fared against competitors, and how effectively they attracted investors. Traditionally, national financial disclosure rules varied so widely that a substantial profit under one country’s rules could be a substantial loss under another’s.
International standards developed gradually over a generation. In 1973, a committee of private-sector accountants from nine countries formed the International Accounting Standards Committee and began issuing proposed international accounting standards. The committee, one of several competing efforts in the 1970s and 1980s, initially skirted thorny political issues by proposing standards that left companies and national regulators wide latitude in interpretation. 219
In the 1990s and early 2000s, rapidly integrating markets and international financial crises increased companies’, stock exchanges’, and national regulators’ interest in more rigorous international disclosure rules. The Asian financial crisis of the mid-1990s created calls for greater corporate transparency, even though corporate reporting flaws were not among its main causes. Accounting scandals in the United States and Europe in 2001–2004 alerted international investors to hidden risks and highlighted major weaknesses in national disclosure rules.
Company executives, stock exchange managers, accountants, investors, and other market participants each had somewhat different reasons for supporting harmonization of corporate financial reporting. Multinational companies, seeking to diversify their shareholder base and lower their cost of capital by listing on stock exchanges outside their home countries, found duplicate reporting not only burdensome but also sometimes embarrassing. Managers of large stock exchanges, seeking to gain listings from foreign companies, found their national reporting rules created a competitive disadvantage. The accounting profession, dominated by five international firms through most of the 1990s, feared that conflicting statements of profits and losses under different national rules could impair accountants’ credibility. Investors, seeking higher returns in foreign markets, found variable results a new source of uncertainty.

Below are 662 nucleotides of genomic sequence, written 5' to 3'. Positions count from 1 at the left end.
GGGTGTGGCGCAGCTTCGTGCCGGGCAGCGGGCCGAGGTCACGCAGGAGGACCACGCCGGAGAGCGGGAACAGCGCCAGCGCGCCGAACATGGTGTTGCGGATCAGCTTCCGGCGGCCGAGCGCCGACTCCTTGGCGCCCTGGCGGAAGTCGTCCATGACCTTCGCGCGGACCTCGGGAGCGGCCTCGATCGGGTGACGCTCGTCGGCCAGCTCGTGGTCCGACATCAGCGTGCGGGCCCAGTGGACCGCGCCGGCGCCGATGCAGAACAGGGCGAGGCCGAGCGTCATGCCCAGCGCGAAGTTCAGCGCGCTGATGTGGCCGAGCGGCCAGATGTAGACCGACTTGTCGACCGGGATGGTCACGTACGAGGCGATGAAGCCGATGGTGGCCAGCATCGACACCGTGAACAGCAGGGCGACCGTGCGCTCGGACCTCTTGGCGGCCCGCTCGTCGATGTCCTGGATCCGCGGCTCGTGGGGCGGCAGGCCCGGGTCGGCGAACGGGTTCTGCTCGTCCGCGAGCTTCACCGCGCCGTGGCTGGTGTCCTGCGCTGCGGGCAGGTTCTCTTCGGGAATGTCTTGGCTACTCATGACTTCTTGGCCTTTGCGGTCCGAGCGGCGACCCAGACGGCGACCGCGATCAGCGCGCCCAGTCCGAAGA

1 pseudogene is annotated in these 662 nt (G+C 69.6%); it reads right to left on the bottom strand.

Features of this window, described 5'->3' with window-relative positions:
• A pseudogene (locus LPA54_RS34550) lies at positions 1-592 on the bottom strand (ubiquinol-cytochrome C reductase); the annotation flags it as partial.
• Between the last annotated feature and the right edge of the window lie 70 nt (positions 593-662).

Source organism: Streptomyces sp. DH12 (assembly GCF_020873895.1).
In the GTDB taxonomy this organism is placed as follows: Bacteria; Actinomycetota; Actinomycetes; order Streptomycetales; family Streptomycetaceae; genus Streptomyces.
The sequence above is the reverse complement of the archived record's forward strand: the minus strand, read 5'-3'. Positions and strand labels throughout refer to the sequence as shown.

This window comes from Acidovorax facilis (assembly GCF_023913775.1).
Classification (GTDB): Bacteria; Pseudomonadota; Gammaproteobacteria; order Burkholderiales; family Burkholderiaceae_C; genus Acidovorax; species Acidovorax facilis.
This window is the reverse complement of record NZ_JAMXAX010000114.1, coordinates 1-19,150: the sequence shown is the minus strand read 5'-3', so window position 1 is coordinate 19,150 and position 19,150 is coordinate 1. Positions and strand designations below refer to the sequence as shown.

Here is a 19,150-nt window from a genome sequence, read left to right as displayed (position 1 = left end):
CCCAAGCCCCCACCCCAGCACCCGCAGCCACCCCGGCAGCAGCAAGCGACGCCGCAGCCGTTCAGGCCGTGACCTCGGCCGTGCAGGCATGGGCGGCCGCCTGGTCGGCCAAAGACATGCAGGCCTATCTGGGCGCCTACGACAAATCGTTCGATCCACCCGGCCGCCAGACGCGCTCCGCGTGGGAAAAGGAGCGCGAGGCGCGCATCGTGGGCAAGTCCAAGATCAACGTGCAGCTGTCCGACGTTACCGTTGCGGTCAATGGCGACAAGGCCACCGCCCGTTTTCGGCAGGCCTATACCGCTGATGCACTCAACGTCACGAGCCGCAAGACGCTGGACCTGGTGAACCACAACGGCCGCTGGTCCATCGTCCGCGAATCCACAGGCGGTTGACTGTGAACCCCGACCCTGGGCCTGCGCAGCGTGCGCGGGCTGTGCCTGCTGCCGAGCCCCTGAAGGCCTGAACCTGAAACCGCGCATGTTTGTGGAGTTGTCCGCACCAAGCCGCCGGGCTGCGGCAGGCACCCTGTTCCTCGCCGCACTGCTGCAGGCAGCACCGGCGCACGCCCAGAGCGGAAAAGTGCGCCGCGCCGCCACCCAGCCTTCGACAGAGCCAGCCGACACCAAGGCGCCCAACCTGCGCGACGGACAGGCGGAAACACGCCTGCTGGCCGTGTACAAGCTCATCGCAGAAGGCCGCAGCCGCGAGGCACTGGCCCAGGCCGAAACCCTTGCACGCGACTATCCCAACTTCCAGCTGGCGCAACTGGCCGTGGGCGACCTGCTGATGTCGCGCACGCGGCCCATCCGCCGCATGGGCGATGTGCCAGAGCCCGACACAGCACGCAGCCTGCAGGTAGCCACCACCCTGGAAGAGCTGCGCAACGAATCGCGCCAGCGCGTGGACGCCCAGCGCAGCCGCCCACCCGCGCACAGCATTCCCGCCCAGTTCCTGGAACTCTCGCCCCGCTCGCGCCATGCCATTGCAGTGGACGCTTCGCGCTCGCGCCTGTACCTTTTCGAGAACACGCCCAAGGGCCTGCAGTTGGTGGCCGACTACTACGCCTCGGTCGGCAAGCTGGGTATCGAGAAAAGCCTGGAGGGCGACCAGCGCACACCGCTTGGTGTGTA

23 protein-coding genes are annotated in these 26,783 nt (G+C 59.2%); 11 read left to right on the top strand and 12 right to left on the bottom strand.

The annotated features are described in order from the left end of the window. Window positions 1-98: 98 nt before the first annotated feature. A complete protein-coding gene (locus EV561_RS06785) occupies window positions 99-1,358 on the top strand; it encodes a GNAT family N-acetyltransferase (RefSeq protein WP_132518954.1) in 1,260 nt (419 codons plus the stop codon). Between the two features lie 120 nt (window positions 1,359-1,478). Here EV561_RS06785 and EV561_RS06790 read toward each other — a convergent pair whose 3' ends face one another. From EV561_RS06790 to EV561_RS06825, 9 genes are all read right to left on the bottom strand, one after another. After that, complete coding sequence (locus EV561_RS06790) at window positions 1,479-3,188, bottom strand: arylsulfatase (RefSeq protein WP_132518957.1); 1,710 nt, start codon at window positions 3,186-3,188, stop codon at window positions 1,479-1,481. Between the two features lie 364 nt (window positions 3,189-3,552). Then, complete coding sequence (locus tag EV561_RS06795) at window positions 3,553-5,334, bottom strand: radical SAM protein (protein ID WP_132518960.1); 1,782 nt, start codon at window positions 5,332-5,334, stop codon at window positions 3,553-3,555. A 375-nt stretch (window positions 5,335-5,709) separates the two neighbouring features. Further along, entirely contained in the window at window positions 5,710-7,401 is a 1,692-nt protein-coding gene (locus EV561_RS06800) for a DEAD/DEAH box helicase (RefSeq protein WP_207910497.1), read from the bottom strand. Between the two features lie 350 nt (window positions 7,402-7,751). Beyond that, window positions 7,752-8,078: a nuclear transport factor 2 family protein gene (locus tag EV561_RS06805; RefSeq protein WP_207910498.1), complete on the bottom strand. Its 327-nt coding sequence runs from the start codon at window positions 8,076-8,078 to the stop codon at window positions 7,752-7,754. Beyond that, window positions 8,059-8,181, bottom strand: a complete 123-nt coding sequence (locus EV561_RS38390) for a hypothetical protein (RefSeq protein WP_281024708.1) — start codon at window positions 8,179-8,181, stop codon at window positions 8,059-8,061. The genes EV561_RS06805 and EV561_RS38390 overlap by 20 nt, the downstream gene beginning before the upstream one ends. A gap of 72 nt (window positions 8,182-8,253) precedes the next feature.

In order to gain public legitimacy, the harmonization effort started by a small committee of accountants – the IASB – reformed its structure and improved procedural fairness in 2000 and 2001. The board’s new structure emphasized expertise rather than national representation, paralleled that of the U.S . and British accounting standard setters, and was dominated by members from countries with Anglo-American accounting traditions. 220 The reformed board consisted of twelve full-time and two part-time members who served a maximum of two five-year terms and were appointed for their technical expertise as auditors, preparers, and users of financial statements. To coordinate the board’s rule making with that of national standard setters, seven board members were given formal liaison responsibilities with specific countries, the United States, Britain, France, Germany, Japan, Canada, and Australia, giving those countries an elite status. The board also drew on the expertise of a geographically diverse advisory council and interpretations committee. By early 2005, the board had issued forty-one accounting standards, including controversial requirements for expensing of stock options and accounting for derivatives. 221
The board aimed to produce international standards “under principles of transparency, open meetings, and full due process.” 222 Board meetings were open to the public. Agendas of board and committee meetings were posted in advance on the board’s Web site, and summaries ofdecisions were posted afterward. Draft standards and interpretations were subject to public notice and comment (usually 120 days for standards and 60 days for interpretations), and sometimes to public hearings. The publication